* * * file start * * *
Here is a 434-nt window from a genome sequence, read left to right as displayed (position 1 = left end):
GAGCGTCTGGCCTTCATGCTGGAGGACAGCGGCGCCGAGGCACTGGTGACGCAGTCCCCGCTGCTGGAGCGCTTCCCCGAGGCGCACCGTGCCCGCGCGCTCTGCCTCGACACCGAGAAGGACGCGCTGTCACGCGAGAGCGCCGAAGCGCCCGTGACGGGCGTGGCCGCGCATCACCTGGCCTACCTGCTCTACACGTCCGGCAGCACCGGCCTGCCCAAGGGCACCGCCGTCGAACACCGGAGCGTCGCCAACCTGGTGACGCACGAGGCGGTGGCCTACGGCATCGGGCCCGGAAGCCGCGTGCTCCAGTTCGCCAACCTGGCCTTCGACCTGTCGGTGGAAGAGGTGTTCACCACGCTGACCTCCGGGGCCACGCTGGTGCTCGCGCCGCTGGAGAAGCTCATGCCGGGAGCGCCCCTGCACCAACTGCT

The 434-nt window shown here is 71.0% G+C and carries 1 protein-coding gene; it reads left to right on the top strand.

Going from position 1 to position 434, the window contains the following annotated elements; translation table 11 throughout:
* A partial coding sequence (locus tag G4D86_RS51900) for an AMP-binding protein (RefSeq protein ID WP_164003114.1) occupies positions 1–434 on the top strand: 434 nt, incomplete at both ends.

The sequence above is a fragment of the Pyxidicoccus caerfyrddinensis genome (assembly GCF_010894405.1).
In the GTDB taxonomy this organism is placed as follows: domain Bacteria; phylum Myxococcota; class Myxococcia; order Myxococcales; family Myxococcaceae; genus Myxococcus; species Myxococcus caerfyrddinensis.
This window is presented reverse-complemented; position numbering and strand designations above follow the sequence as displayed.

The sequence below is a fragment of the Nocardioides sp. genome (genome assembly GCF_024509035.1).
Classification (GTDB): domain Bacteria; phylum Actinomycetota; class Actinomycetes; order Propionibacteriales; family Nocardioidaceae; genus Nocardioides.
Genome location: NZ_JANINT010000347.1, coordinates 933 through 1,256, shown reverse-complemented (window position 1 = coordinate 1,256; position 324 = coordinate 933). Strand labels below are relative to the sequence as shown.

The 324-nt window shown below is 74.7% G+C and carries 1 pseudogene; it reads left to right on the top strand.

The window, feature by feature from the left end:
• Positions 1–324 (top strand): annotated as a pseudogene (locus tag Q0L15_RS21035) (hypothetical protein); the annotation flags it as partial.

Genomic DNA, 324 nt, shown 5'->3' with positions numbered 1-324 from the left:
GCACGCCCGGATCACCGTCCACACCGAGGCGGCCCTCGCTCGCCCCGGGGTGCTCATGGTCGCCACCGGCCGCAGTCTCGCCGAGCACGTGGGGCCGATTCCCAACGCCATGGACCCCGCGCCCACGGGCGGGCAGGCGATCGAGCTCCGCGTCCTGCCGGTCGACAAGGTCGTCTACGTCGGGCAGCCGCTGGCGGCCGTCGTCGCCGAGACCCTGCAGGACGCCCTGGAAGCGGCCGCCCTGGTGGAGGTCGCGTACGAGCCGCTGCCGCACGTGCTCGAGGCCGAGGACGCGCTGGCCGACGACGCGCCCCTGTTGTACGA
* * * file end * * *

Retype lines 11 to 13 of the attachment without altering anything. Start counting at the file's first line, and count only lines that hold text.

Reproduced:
Genome location: NZ_JANINT010000347.1, coordinates 933 through 1,256, shown reverse-complemented (window position 1 = coordinate 1,256; position 324 = coordinate 933). Strand labels below are relative to the sequence as shown.

The 324-nt window shown below is 74.7% G+C and carries 1 pseudogene; it reads left to right on the top strand.

The window, feature by feature from the left end: